I’m sitting in a café in South Korea watching footage of rescue boats on a grey, rough sea; charts showing the numbers still missing; timelines in red and blue of fateful decisions. The whole nation is grieving. For almost a week all that has been on TV is the news about the sinking. The ongoing coverage is the only thing on every channel. Everyone is caught up. Giant flat-screen televisions are lit up in every café, every restaurant, every store, all showing the misty grey sea, and graphics tallying up the grim reality. Video of grieving family clashing with police plays over and over again – clipped and re-run constantly — a whole nation caught in a loop of trauma.
The news is, of course, about the ferry Sewol which capsized on its way to Jeju Island from Incheon. 323 students were on board, on a school trip. They were from Danwon High School in Ansan, a city not far from where we live. 280 people were left trapped on the ferry as it overturned and sank.
The worst of it is that the students had been instructed to stay below decks in their rooms, while the crew and 170 others managed to escape. This is the stark character of a nation still so ruled by Confucianism. The news of a problem has to travel up lines of authority to elders often far removed from the scene, and so many times the least capable to handle an emergency. The elder or official makes a remote decision, it takes precious time to receive the formal word, and everyone is expected to dutifully follow directions – even against all sense.
The students were doing what they had been told to do. It took two-and-a-half hours for the vessel to sink, plenty of time for the passengers to have been evacuated, but the crew did not act in accordance with any logical scheme, let alone official protocol. Search and rescue teams have been working against the clock in bad weather on rough seas to try and reach the people that remain trapped in that ferry about 100 meters down. But only a few bodies have been recovered so far, almost a week later.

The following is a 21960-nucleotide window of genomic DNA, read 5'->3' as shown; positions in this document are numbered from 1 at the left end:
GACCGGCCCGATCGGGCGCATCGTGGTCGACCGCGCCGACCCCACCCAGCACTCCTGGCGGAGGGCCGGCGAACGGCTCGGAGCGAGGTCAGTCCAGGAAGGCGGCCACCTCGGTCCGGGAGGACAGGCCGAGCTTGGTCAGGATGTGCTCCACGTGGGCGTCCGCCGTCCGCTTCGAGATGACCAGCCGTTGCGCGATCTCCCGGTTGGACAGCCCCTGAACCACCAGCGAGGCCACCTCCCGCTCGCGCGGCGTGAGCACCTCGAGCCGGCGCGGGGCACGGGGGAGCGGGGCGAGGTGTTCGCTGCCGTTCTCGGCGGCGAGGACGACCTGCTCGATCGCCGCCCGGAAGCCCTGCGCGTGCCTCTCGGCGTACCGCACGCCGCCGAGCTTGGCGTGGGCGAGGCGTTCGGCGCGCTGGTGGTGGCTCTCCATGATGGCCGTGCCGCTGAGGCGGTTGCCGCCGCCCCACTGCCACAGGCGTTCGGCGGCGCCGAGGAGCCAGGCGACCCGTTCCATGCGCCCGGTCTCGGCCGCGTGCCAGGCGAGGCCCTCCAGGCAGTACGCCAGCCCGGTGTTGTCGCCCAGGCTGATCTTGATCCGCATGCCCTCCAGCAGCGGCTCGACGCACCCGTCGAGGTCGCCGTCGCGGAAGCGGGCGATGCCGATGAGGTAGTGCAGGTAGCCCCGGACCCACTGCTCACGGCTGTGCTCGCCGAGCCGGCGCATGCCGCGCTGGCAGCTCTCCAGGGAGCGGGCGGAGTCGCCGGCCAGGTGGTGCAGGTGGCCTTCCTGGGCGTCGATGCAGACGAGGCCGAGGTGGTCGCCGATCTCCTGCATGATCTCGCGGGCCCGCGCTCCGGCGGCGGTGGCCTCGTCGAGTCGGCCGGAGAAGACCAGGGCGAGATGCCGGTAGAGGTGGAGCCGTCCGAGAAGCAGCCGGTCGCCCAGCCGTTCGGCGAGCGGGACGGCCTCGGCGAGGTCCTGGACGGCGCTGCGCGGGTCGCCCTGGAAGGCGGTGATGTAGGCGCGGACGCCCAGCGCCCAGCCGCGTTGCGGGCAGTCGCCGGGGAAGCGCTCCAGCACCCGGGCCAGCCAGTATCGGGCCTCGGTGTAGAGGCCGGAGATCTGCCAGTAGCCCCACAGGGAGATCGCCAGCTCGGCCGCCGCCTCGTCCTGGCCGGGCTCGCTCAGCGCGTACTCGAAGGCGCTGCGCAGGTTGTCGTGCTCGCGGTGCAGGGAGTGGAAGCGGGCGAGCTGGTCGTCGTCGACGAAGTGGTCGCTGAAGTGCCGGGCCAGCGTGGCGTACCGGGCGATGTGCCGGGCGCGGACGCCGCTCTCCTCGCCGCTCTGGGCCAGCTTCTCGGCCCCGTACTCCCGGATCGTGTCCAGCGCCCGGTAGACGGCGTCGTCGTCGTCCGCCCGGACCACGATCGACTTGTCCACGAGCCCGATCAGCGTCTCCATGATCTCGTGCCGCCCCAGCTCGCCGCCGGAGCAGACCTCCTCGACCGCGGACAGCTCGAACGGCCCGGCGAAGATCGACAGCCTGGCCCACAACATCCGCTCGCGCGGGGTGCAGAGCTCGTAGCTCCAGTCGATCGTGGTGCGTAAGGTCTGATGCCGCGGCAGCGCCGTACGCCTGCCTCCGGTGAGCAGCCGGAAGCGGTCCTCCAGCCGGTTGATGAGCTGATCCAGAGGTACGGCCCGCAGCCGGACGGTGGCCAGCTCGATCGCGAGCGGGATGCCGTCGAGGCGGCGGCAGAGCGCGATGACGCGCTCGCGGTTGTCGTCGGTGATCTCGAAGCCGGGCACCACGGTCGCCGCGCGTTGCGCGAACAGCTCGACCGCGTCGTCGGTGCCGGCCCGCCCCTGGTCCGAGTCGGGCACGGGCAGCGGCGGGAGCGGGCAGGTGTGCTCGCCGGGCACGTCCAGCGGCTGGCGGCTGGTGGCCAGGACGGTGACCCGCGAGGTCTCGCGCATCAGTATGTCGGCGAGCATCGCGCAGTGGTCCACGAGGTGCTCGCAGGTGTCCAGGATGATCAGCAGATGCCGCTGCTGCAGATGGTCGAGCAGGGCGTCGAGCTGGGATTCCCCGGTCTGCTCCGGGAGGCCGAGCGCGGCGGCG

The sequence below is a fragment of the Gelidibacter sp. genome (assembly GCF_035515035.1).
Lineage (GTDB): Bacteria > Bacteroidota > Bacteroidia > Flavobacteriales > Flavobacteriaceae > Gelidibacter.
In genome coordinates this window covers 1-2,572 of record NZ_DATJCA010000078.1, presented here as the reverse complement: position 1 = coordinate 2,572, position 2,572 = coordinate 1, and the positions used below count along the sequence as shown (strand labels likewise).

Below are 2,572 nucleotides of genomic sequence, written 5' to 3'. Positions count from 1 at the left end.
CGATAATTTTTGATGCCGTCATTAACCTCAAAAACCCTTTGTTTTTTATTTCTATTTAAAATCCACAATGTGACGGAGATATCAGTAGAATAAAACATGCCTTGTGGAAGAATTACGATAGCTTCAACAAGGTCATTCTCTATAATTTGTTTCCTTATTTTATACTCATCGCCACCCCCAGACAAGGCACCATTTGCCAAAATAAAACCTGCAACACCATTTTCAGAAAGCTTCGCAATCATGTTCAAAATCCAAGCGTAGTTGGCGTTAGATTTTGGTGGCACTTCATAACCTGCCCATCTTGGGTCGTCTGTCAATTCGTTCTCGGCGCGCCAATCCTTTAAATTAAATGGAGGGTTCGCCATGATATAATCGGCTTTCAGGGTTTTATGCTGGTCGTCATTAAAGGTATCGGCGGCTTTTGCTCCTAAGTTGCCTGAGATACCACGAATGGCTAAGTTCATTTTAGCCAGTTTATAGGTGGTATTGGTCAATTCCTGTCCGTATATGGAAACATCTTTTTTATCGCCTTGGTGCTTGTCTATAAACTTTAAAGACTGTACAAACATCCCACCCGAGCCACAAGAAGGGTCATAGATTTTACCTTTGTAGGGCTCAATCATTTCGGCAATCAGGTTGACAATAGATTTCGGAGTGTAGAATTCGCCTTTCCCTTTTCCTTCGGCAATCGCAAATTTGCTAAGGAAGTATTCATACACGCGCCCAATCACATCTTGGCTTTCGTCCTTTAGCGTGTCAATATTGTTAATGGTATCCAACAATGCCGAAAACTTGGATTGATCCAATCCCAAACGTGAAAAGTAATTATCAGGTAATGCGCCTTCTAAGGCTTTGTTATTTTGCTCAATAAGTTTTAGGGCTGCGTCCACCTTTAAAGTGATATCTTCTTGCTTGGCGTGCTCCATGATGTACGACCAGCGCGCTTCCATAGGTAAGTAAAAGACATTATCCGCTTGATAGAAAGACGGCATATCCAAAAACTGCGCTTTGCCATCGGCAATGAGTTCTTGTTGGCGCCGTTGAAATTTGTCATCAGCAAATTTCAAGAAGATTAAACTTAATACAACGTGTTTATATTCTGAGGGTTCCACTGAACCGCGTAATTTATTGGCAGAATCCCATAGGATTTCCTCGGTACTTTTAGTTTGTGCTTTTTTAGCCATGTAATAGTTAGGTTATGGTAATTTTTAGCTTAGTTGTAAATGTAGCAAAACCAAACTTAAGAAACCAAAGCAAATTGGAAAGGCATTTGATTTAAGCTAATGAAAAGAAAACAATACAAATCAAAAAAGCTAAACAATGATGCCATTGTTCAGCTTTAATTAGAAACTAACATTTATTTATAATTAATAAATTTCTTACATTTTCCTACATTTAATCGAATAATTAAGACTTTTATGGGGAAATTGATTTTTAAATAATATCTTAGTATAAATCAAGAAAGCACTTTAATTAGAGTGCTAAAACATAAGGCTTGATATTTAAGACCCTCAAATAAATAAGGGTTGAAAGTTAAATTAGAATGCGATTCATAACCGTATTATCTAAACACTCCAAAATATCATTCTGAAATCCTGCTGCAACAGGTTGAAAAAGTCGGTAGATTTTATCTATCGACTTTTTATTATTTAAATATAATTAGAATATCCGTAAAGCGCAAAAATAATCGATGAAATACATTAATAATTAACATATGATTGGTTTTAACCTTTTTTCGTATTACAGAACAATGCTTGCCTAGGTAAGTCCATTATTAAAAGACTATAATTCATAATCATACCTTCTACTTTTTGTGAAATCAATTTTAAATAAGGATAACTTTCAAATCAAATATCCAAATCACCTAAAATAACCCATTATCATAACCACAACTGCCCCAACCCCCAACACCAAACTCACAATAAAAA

My students in university classes here are all effected. Emotionally numb, responses muted, they don’t talk easily about it, even though the coverage is blaring from every wall, on every giant flat screen throughout the country. When I asked them they avoided any response at first. Then one of them said: “It’s our fault!” I wondered out loud:
“How could it be your fault?” Another student added:
“We didn’t do enough.”
“What didn’t you do?” I asked,
“We didn’t prevent it!” They all seemed to chime in together.
“What could YOU have done?… What does it have to do with YOU???” My Western, individualistic sensibilities were aghast, while their Eastern, collectivist sensibilities bound together in a cry of mourning and regret. That about sums up the situation here.
- Pray for the families of the students who have died and are still missing.
- Pray for a miracle – although all hope has been given up, God can still save.
- Pray for the nation of Korea: that this terrible disaster can be a wake-up call, and that the tyranny of Confucianism will be dismantled over the people and the land.
- Pray for the people, that each and every one will find hope and joy in a new life in Jesus.
Our hearts are broken at this time. But Jesus can meet every one of us here.